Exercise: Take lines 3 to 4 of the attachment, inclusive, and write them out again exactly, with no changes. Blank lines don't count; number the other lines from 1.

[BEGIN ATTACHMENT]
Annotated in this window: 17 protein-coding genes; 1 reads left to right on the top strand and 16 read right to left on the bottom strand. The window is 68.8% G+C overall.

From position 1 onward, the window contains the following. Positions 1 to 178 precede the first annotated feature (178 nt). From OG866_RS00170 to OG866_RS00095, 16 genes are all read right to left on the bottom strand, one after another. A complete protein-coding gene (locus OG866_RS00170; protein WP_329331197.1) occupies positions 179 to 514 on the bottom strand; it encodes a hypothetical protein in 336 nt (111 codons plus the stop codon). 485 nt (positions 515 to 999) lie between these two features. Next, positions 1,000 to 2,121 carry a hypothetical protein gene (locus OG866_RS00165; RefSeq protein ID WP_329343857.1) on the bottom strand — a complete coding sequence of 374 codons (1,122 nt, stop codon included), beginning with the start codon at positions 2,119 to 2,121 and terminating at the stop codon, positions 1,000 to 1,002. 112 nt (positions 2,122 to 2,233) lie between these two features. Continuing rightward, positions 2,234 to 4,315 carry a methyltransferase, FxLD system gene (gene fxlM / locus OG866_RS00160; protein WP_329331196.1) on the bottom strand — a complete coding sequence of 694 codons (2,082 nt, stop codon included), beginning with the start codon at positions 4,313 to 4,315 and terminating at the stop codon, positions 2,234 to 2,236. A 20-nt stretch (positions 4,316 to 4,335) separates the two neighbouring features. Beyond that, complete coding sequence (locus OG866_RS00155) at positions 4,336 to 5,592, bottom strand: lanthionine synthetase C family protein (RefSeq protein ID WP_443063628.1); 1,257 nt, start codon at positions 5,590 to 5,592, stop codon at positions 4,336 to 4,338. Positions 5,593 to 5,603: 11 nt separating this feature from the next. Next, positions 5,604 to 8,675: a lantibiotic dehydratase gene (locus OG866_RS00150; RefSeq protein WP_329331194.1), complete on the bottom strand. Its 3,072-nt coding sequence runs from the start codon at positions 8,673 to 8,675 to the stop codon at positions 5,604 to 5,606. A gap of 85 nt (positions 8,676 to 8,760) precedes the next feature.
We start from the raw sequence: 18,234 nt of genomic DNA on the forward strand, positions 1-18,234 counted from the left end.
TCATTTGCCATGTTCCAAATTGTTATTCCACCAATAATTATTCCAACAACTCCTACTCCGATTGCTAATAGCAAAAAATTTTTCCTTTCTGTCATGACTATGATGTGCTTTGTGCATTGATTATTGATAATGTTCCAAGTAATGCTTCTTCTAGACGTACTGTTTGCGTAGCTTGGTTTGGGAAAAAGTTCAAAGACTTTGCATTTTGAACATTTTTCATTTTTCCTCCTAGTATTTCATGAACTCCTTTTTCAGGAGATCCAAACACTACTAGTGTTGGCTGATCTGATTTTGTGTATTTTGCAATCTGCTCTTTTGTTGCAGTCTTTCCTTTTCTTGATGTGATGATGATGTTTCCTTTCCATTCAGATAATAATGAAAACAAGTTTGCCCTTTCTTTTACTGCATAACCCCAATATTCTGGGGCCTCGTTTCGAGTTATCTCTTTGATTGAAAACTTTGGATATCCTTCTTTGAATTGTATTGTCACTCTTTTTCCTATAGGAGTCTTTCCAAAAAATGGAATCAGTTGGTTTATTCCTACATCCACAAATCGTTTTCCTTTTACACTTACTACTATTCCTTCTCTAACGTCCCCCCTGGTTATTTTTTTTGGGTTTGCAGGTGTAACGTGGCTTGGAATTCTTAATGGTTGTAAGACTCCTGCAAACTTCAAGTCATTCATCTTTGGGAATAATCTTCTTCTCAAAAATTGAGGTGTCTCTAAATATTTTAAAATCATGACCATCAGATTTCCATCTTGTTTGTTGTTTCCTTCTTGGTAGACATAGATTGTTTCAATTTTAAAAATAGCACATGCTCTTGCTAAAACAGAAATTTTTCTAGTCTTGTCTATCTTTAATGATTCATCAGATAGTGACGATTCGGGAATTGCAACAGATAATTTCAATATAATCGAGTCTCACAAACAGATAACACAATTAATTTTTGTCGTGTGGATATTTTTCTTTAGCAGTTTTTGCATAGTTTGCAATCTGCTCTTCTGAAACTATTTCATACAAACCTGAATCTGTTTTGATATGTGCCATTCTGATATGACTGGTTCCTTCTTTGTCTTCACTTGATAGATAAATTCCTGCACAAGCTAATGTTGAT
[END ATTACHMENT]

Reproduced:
We start from the raw sequence: 18,234 nt of genomic DNA on the forward strand, positions 1-18,234 counted from the left end.
TCATTTGCCATGTTCCAAATTGTTATTCCACCAATAATTATTCCAACAACTCCTACTCCGATTGCTAATAGCAAAAAATTTTTCCTTTCTGTCATGACTATGATGTGCTTTGTGCATTGATTATTGATAATGTTCCAAGTAATGCTTCTTCTAGACGTACTGTTTGCGTAGCTTGGTTTGGGAAAAAGTTCAAAGACTTTGCATTTTGAACATTTTTCATTTTTCCTCCTAGTATTTCATGAACTCCTTTTTCAGGAGATCCAAACACTACTAGTGTTGGCTGATCTGATTTTGTGTATTTTGCAATCTGCTCTTTTGTTGCAGTCTTTCCTTTTCTTGATGTGATGATGATGTTTCCTTTCCATTCAGATAATAATGAAAACAAGTTTGCCCTTTCTTTTACTGCATAACCCCAATATTCTGGGGCCTCGTTTCGAGTTATCTCTTTGATTGAAAACTTTGGATATCCTTCTTTGAATTGTATTGTCACTCTTTTTCCTATAGGAGTCTTTCCAAAAAATGGAATCAGTTGGTTTATTCCTACATCCACAAATCGTTTTCCTTTTACACTTACTACTATTCCTTCTCTAACGTCCCCCCTGGTTATTTTTTTTGGGTTTGCAGGTGTAACGTGGCTTGGAATTCTTAATGGTTGTAAGACTCCTGCAAACTTCAAGTCATTCATCTTTGGGAATAATCTTCTTCTCAAAAATTGAGGTGTCTCTAAATATTTTAAAATCATGACCATCAGATTTCCATCTTGTTTGTTGTTTCCTTCTTGGTAGACATAGATTGTTTCAATTTTAAAAATAGCACATGCTCTTGCTAAAACAGAAATTTTTCTAGTCTTGTCTATCTTTAATGATTCATCAGATAGTGACGATTCGGGAATTGCAACAGATAATTTCAATATAATCGAGTCTCACAAACAGATAACACAATTAATTTTTGTCGTGTGGATATTTTTCTTTAGCAGTTTTTGCATAGTTTGCAATCTGCTCTTCTGAAACTATTTCATACAAACCTGAATCTGTTTTGATATGTGCCATTCTGATATGACTGGTTCCTTCTTTGTCTTCACTTGATAGATAAATTCCTGCACAAGCTAATGTTGAT